The importance of the Three Rs concept of Russell and Burch is discussed, and it is argued that, while reduction and refinement can offer significant gains in terms of animal welfare and the quality of the data obtained from animal experiments, only replacement can provide a satisfactory escape from the high fidelity fallacy which underlies the inadequacy of animal procedures, not only in fundamental research on human diseases, but in particular, in the testing of chemicals, drugs and other chemical products in support of the enhancement and protection of human health. Some reasons for encouragement are discussed, but some current causes for concern are also identified, notably those related to the introduction of the EU REACH system for "new" and "existing" chemicals.
The veterinary profession requires that students are well trained in clinical skills and have a solid basis of theoretical knowledge. Furthermore, the guardians of patients - especially in small animal practice - and society as a whole, expect the veterinarian to treat patients with care and compassion. The concept of care as a central skill is not always emphasised in veterinary education, but a caring approach may better enable the veterinarian to diagnose and treat his patients. This presentation discusses the reasons to look upon care and compassion as essential clinical skills to be developed and prioritised within veterinary education. The different teaching tools and approaches that are, in the author's opinion, best suited to develop such skills are discussed, as well as teaching methods that may be counter-productive to these objectives. In particular, the role of animal experiments within education is challenged, and their role in potentially limiting the number of motivated students wanting to enter veterinary education and the profession is discussed.
The time score for 50% cell viability (50% effective time; ET50) is used as the index of skin irritation evaluated by a three-dimensional human skin model, such as TESTSKINTM and Vitrolife-SkinTM. ET50 is conventionally estimated by linear interpolation of measurements at two time points, which yields cell viabilities above and below 50%. This simple method is problematic in that biased estimates are occasionally obtained and confidence intervals cannot be appropriately constructed. We compared four estimation methods including a logistic regression method, a log-time regression method, a linear regression method and a newly proposed two-stage method through a Monte-Carlo simulation study in small sample sizes due to the experimental restrictions. The logistic regression method provides almost unbiased estimates, although the confidence interval for ET50 is occasionally not obtained. The log-time regression method and the linear regression method provide positive biased estimates, although the confidence interval for ET50 is obtained in any case. The two-stage method is reasonable, in which the log-time regression method is adopted only if the logistic regression method cannot construct a confidence interval for ET50.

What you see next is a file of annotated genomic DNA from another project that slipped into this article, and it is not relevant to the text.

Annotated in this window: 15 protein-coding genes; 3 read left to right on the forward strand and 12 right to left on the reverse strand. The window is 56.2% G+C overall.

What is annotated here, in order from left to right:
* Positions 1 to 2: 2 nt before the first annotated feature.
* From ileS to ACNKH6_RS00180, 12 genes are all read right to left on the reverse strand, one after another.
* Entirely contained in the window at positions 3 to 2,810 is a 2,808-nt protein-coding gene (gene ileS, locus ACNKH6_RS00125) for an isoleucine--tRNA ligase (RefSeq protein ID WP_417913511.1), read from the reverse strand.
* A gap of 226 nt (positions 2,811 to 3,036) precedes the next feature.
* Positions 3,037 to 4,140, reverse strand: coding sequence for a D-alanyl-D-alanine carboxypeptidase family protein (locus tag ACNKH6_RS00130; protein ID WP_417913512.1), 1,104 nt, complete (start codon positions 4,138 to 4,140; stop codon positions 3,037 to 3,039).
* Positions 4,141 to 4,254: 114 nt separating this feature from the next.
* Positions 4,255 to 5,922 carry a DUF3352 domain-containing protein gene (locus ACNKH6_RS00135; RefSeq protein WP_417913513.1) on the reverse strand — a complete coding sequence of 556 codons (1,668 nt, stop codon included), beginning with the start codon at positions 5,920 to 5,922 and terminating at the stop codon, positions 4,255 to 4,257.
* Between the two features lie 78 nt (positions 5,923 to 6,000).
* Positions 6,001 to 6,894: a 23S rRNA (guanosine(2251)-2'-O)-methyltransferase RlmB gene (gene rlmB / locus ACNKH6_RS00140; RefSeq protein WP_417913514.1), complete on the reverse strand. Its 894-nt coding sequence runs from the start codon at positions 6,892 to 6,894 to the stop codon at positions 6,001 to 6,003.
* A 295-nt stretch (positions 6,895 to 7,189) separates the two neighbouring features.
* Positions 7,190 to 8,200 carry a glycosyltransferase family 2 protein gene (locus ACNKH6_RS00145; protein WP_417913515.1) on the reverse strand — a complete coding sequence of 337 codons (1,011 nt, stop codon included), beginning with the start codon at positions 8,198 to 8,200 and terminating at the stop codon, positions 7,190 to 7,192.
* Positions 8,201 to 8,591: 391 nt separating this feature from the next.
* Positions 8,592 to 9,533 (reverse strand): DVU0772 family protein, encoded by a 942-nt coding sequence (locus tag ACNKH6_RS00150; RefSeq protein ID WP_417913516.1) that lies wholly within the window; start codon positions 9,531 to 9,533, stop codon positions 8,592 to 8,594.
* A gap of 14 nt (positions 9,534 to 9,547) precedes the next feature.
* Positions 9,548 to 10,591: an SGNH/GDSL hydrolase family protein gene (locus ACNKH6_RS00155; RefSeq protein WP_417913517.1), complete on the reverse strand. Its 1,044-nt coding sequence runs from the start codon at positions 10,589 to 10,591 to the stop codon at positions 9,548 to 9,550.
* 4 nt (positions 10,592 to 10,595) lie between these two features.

The effects of dental biomaterials on the differentiation of embryonic stem cells of the mouse cell line D3 (ES-D3 cells) were examined using the embryonic stem cell test (EST). Three study parameters, the rate of differentiation into contracting cardiomyocytes, the 50% cell viability of ES-D3 and BALB/c 3T3 cells, and the clone A31 (3T3 cells), were used to determine the embryotoxicity. Of the eighteen dental monomers tested, Bis-GMA (6F) and MTYA were classified as weakly embryotoxic, and 2.0-EPDMA, 3.0-EPDMA, 4.0-EPDMA, 1.6-ADMA, 1.8-ADMA, 1.10-ADMA, 6-HHMA, MEPC, Phosmer M, BPE-1300, BSNa, EDMABA, GAM, GMR, PTSNa, and QTX were evaluated as nonembryotoxic. However, none of the monomers tested were found to be strongly embryotoxic. Our results suggest that further intensive studies on the embryotoxicity of dental biomaterials are needed in addition to examination of conventional biological aspects from the perspective of biological safety.
Björn Ekwall, MD, Ph.D., died on the 19th of August 2000 after a long illness. He was born in Uppsala in 1940. In 1960 he attended the Uppsala University Medical School and in 1969 he obtained his MD. After a short time as a G.P., he became lecturer at the Department of Anatomy at Uppsala University. Between 1970 and 1980 he worked for his Ph.D. in toxicology. His research consisted of large scale testing, or rather screening, of chemical toxicity for cultured cells in simple test systems. He made a first effort to evaluate the relevance of the cytotoxicity for human systemic toxicity. …